If I whispered to you that the secret to the lightest pancakes ever was—shhhh—cottage cheese, you might be inclined to toss a 1980s diet book in my general direction.
But it’s true! Although it’s not quite that simple. The secret has to do not just with the squeaky, protein-rich cheese you choose, but with how much, as well.
There are plenty of cottage cheese pancake recipes out there—give or take 25 million, in fact. There are three-ingredient and keto versions, and perfect cottage cheese pancakes for one. I even included an excellent recipe from Deborah Madison featuring sweet, winey pops of currant in the Genius Recipes cookbook.
In all of these places, the mini curds of cheese bring tons of moisture and almost imperceptible blips of creaminess. And sometimes, when the curds skew large, a few sink down and kiss the pan, browning and sticking just a little.
But it’s this particular Genius Recipe, from the legends behind Cowgirl Creamery and Bette’s Oceanview Diner in Northern California, that makes the lightest pancakes I’ve ever tasted. It puts all its money on the cottage cheese and scales most everything else back—especially the flour, which would be a nonnegotiable pillar of most other recipes. There is five times as much cottage cheese as there is flour here, by weight.
There’s also no standard chemical leavener, in the form of baking soda or powder, as a crutch. Instead, you will definitely have to whip egg whites (unlike in other Genius pancakes past (1)), but you’ll be rewarded when they meld with the cottage cheese to suspend the batter in air as if by magic.
The pancakes came from a decades-long collaboration between friends and iconic Northern California food destinations, starting when Bette Kroening and Sue Conley founded the Berkeley institution Bette’s Oceanview Diner in 1982. They would later write The Pancake Handbook with their friend Steve Siegelman in 1994.
“When I left to start Cowgirl Creamery in 1993, the first cheese we developed was Clabbered Cottage Cheese, and Bette used our cheese at the diner for the Cottage Cheese Pancakes, which became a popular Tuesday Special,” Conley wrote to me, saying that their extra-luscious cottage cheese was key (so aim for theirs if you can, or the richest cottage cheese you can find). “Seriously, it made a huge difference.”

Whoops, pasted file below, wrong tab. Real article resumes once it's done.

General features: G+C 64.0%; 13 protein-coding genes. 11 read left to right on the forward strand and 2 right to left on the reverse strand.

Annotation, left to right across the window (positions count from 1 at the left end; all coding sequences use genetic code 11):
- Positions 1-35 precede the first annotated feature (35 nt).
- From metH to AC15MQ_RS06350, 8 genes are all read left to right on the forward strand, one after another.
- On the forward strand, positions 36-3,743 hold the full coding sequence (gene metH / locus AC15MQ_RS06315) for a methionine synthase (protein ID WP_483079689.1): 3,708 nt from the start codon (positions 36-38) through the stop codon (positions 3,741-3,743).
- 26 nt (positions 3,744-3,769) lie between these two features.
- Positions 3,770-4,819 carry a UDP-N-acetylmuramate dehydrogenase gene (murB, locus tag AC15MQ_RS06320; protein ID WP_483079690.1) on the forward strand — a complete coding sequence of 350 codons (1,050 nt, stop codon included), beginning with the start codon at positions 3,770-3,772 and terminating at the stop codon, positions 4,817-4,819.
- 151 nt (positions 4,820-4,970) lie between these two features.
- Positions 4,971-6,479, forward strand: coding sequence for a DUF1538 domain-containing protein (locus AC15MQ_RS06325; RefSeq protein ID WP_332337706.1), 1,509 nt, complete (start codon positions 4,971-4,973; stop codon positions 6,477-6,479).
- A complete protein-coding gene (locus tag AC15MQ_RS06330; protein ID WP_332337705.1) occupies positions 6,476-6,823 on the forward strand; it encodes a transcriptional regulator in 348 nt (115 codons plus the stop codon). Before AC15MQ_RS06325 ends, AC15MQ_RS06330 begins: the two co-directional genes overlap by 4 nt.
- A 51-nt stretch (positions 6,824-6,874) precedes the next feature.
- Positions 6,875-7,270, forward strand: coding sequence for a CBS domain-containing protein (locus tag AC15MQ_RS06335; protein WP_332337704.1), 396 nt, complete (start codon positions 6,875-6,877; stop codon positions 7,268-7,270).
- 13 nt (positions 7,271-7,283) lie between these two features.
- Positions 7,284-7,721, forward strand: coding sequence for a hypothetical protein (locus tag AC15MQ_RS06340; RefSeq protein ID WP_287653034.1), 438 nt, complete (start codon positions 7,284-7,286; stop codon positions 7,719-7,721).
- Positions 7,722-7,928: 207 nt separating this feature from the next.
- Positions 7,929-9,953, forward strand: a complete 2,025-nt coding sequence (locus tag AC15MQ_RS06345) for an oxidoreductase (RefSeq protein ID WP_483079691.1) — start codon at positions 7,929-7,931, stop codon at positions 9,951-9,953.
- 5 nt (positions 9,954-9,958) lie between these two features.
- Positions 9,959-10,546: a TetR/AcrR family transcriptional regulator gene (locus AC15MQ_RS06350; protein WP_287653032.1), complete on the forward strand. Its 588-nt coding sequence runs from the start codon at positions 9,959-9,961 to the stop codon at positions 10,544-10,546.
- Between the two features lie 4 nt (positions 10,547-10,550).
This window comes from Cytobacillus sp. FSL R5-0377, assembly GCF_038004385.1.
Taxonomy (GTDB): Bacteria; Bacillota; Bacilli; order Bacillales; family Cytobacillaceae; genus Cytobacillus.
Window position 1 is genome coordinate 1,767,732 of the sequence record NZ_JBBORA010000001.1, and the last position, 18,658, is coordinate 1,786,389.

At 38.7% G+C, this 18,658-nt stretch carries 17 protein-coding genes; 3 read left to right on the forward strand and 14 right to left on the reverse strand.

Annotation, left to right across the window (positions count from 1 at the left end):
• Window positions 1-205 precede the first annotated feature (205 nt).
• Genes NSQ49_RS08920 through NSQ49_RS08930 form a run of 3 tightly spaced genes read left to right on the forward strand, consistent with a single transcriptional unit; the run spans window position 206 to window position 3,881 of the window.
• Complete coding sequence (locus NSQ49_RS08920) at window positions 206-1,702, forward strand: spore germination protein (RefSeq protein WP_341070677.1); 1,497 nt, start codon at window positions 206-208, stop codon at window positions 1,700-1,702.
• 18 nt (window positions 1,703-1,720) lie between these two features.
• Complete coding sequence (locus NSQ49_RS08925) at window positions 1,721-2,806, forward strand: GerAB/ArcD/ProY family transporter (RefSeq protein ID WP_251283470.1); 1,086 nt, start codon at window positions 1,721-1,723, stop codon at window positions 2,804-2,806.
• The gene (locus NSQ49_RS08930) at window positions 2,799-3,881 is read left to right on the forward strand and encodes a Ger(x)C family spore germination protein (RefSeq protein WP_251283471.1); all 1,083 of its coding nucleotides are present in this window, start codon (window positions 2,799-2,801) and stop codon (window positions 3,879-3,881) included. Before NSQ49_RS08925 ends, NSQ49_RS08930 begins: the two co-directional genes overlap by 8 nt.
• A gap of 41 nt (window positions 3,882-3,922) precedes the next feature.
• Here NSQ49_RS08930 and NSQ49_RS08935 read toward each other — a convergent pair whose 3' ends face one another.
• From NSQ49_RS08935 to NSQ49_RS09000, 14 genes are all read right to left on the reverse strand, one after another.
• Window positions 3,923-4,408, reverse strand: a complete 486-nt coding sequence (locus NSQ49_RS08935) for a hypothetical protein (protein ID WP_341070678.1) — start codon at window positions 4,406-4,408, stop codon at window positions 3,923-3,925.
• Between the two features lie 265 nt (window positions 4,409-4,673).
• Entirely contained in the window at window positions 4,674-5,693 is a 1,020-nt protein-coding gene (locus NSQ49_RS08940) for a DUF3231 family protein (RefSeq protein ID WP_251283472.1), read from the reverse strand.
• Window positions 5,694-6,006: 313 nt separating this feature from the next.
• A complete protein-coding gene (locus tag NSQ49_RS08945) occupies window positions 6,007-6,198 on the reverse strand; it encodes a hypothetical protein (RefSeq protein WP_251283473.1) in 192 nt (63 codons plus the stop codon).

I will note that this is where light pancakes and fluffy pancakes part ways. Do not make this recipe expecting these pancakes to have any semblance of chew, as in the cakey, butter-soaked layers of a standard stack of buttermilk pancakes. Instead, you should expect almost-weightless tufts, self-contained mini soufflés, or, as I inarticulately describe in the video, “like eating nothing.”
They will pouf in the pan and then deflate a little on the plate, but, as Conley explained, this is as it should be: “Even though they present as thin, flat pancakes on the plate,” she said, “they should be lighter than air.”
• 1 pint fresh fruit, such as berries or sliced nectarines in summer, figs in fall (or frozen fruit anytime)
• 1/2 cup sugar
• 6 eggs, separated
• 1/2 cup whole milk
• 1 1/2 cups full-fat cottage cheese or ricotta cheese
• 1/2 cup all-purpose flour
• 1/2 teaspoon kosher salt
• 1 tablespoon sugar
• Vegetable oil for the griddle
• Crème fraîche for accompaniment
See the full recipe on Food52.
More from Food52:
A Genius Peach Cobbler With a So-Wrong-It’s-Right Hot Sugar Crust
Oatmeal Cookies Grow Up, Have a Steady Income & Go to Bed at a Regular Hour
Aunt Ruby’s Signature Sour Cream Pound Cake (& Its Many Origin Stories)
A Citrus Upside-Down Sheet Cake for the Final Days of Winter
How to Make Mousse, According to an Expert
The Easiest Stovetop Mac & Cheese (With 2 Secret Ingredients)
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